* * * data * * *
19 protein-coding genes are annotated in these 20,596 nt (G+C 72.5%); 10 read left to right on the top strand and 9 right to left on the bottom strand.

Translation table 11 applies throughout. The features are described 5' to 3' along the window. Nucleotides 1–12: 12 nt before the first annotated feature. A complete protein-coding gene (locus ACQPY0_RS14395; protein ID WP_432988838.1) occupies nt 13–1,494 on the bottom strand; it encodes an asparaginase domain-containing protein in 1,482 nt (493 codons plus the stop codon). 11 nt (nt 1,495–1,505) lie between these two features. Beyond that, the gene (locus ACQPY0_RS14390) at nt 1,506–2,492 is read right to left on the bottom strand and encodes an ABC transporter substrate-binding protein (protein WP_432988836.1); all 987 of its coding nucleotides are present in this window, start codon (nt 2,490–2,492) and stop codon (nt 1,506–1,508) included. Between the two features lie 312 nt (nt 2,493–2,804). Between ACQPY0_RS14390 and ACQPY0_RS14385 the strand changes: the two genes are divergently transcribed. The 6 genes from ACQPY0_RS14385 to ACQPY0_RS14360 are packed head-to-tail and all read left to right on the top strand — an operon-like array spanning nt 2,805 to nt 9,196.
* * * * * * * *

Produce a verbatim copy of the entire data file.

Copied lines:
19 protein-coding genes are annotated in these 20,596 nt (G+C 72.5%); 10 read left to right on the top strand and 9 right to left on the bottom strand.

Translation table 11 applies throughout. The features are described 5' to 3' along the window. Nucleotides 1–12: 12 nt before the first annotated feature. A complete protein-coding gene (locus ACQPY0_RS14395; protein ID WP_432988838.1) occupies nt 13–1,494 on the bottom strand; it encodes an asparaginase domain-containing protein in 1,482 nt (493 codons plus the stop codon). 11 nt (nt 1,495–1,505) lie between these two features. Beyond that, the gene (locus ACQPY0_RS14390) at nt 1,506–2,492 is read right to left on the bottom strand and encodes an ABC transporter substrate-binding protein (protein WP_432988836.1); all 987 of its coding nucleotides are present in this window, start codon (nt 2,490–2,492) and stop codon (nt 1,506–1,508) included. Between the two features lie 312 nt (nt 2,493–2,804). Between ACQPY0_RS14390 and ACQPY0_RS14385 the strand changes: the two genes are divergently transcribed. The 6 genes from ACQPY0_RS14385 to ACQPY0_RS14360 are packed head-to-tail and all read left to right on the top strand — an operon-like array spanning nt 2,805 to nt 9,196.